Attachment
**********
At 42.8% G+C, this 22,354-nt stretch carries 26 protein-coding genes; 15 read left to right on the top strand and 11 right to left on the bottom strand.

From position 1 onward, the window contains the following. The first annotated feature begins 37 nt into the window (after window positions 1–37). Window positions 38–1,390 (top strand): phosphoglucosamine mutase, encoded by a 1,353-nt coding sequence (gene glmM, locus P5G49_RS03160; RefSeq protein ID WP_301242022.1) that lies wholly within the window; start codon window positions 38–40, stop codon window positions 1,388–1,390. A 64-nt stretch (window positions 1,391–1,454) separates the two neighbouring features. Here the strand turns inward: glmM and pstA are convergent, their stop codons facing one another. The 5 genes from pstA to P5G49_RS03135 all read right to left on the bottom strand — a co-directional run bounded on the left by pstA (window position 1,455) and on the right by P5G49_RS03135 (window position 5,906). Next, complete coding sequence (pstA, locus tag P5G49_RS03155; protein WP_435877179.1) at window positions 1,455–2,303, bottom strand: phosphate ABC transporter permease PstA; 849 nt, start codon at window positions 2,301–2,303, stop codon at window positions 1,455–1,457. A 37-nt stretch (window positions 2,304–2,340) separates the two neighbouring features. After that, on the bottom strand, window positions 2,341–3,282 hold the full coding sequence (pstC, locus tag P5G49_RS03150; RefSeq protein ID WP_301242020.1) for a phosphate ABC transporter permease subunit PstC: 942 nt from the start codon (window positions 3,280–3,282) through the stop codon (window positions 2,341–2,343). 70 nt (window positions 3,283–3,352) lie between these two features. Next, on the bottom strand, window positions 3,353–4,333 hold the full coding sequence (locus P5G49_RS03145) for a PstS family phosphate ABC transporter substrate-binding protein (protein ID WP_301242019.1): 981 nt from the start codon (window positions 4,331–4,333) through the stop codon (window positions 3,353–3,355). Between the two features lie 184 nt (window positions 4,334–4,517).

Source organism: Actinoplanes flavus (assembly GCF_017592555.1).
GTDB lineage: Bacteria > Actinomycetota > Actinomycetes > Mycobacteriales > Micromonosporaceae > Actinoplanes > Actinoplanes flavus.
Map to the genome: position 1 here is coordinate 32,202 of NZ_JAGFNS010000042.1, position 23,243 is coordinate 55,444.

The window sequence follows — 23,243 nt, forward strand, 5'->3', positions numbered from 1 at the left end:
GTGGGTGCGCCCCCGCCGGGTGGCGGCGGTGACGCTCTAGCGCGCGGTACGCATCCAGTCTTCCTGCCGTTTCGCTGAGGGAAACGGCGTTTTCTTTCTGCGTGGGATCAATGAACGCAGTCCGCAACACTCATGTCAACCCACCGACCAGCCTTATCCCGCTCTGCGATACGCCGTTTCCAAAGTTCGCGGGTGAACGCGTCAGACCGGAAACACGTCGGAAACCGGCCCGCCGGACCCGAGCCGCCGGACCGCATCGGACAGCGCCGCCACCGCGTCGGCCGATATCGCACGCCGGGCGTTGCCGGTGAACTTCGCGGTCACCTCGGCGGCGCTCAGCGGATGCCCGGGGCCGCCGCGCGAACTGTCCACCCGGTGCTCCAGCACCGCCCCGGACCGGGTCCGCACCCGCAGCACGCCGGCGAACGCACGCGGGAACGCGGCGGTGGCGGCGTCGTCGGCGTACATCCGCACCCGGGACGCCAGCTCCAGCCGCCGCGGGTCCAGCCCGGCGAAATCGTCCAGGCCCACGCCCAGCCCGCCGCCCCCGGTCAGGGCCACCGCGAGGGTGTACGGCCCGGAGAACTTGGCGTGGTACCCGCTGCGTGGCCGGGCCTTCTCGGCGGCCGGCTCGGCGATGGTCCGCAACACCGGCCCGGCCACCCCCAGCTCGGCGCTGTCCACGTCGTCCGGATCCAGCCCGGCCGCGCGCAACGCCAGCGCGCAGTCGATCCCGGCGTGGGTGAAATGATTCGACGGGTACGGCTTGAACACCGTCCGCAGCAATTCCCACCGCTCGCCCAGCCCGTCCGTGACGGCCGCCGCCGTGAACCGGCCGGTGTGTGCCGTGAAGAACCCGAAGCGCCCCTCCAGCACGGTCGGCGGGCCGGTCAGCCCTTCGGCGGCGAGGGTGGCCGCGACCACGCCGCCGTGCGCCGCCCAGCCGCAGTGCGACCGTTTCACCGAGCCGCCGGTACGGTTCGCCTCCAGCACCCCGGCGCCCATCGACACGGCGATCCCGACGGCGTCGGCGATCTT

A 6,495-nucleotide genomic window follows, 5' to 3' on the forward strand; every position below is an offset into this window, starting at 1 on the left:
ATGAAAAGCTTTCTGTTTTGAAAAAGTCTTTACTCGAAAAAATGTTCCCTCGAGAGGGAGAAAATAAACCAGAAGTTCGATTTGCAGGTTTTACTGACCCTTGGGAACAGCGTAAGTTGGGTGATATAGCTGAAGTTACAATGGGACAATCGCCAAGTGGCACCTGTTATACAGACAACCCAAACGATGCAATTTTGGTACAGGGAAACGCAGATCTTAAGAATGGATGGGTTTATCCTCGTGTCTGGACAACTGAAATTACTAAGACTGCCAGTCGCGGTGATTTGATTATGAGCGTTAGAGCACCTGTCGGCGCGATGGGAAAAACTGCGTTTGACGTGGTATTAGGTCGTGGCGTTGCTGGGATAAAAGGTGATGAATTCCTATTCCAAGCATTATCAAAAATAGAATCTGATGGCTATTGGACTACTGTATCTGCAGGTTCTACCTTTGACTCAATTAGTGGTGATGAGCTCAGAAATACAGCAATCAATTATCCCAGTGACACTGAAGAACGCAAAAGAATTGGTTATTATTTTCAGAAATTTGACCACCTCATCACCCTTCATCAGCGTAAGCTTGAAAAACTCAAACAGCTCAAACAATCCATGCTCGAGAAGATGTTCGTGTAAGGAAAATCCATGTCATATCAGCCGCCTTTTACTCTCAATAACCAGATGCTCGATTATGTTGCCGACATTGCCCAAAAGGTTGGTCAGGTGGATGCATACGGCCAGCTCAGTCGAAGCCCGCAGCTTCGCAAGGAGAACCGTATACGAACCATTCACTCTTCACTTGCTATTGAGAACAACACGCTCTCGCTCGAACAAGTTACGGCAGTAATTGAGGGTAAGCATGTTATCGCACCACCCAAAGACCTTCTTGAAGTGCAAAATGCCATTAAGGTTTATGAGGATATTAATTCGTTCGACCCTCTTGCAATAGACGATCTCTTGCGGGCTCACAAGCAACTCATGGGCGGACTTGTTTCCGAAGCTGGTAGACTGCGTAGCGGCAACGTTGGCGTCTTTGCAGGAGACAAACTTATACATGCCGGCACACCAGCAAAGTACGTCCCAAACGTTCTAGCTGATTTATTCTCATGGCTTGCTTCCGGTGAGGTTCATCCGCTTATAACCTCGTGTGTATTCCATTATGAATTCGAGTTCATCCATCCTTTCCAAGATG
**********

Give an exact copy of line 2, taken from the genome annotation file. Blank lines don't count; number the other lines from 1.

From position 1 onward, the window contains the following. The first annotated feature begins 37 nt into the window (after window positions 1–37). Window positions 38–1,390 (top strand): phosphoglucosamine mutase, encoded by a 1,353-nt coding sequence (gene glmM, locus P5G49_RS03160; RefSeq protein ID WP_301242022.1) that lies wholly within the window; start codon window positions 38–40, stop codon window positions 1,388–1,390. A 64-nt stretch (window positions 1,391–1,454) separates the two neighbouring features. Here the strand turns inward: glmM and pstA are convergent, their stop codons facing one another. The 5 genes from pstA to P5G49_RS03135 all read right to left on the bottom strand — a co-directional run bounded on the left by pstA (window position 1,455) and on the right by P5G49_RS03135 (window position 5,906). Next, complete coding sequence (pstA, locus tag P5G49_RS03155; protein WP_435877179.1) at window positions 1,455–2,303, bottom strand: phosphate ABC transporter permease PstA; 849 nt, start codon at window positions 2,301–2,303, stop codon at window positions 1,455–1,457. A 37-nt stretch (window positions 2,304–2,340) separates the two neighbouring features. After that, on the bottom strand, window positions 2,341–3,282 hold the full coding sequence (pstC, locus tag P5G49_RS03150; RefSeq protein ID WP_301242020.1) for a phosphate ABC transporter permease subunit PstC: 942 nt from the start codon (window positions 3,280–3,282) through the stop codon (window positions 2,341–2,343). 70 nt (window positions 3,283–3,352) lie between these two features. Next, on the bottom strand, window positions 3,353–4,333 hold the full coding sequence (locus P5G49_RS03145) for a PstS family phosphate ABC transporter substrate-binding protein (protein ID WP_301242019.1): 981 nt from the start codon (window positions 4,331–4,333) through the stop codon (window positions 3,353–3,355). Between the two features lie 184 nt (window positions 4,334–4,517).